In a move to curb misleading information and fake news, Singapore introduced draft legislation on Monday, which it said would put a lid on the spread of false news and information, but critics believe that it could be used as a repressive force and a cudgel against the government’s critics, according to a report by ZDNet.
The legislation which has been termed as the ‘Protection from Online Falsehoods and Manipulation Bill’ would require websites to run corrections alongside ‘online falsehoods’ and it would also ‘cut off profits’ of sites that don’t comply with the regulations and play a part in disseminating false and fake news, according to the Ministry of Law.
As per the report, orders could also be sent to the internet providers to disable internet connection to those who don’t abide by the law and are found to be creating or disseminating fake news.
According to the bill, misinformation is anything that is against the interest of the people. But the fact remains that the definition of public interest is very vague and will allow the government authorities to keep a tab on the information as long as it protects the city-state’s security, public health or finances, relations with other countries, or the independence of its election outcomes, which at times can give the government too much power which the critics feel can be dangerous.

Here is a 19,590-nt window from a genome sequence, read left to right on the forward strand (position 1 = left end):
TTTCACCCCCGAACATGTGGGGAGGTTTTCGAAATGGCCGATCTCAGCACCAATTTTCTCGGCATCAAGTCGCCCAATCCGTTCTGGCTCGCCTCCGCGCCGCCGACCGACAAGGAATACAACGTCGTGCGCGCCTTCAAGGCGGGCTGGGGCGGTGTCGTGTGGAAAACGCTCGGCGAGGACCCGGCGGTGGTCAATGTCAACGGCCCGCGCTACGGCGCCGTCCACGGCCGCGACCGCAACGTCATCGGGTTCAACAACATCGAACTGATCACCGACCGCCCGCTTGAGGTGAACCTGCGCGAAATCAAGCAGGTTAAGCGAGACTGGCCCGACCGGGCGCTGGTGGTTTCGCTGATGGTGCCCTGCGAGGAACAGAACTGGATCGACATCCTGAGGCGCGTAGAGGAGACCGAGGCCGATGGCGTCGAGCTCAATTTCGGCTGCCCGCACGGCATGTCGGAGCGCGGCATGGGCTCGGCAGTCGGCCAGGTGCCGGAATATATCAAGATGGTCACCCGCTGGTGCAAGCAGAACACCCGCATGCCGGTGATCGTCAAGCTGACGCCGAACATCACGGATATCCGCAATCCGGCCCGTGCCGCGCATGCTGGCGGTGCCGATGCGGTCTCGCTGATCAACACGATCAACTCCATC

The blockable information will also contain information that can incite feelings of hatred, enmity or hatred between different communities and groups of people.
While the government has introduced the bill, the human rights activists are up in arms and are saying that this bill is the perfect recipe for human rights disaster. Human Rights Watch deputy Asia director, Phil Robertson, tweeted that the draft legislation “looks like a human rights disaster in the making, with plenty of extra-territorial application to make publishers in Asia and elsewhere very concerned.”
As per the bill, the offenders and the propagators of fake news will face a fine of SG$100,000 or ten years of imprisonment or both. They can also face a fine of SG$1 million. The move by the government in Singapore is similar to those implemented in countries like Germany and Australia. In a similar move, the Australian government has said it would introduce new laws that would apply criminal penalties to media companies that allow videos of serious offences, such as terrorist attacks, to be live-streamed on their platforms.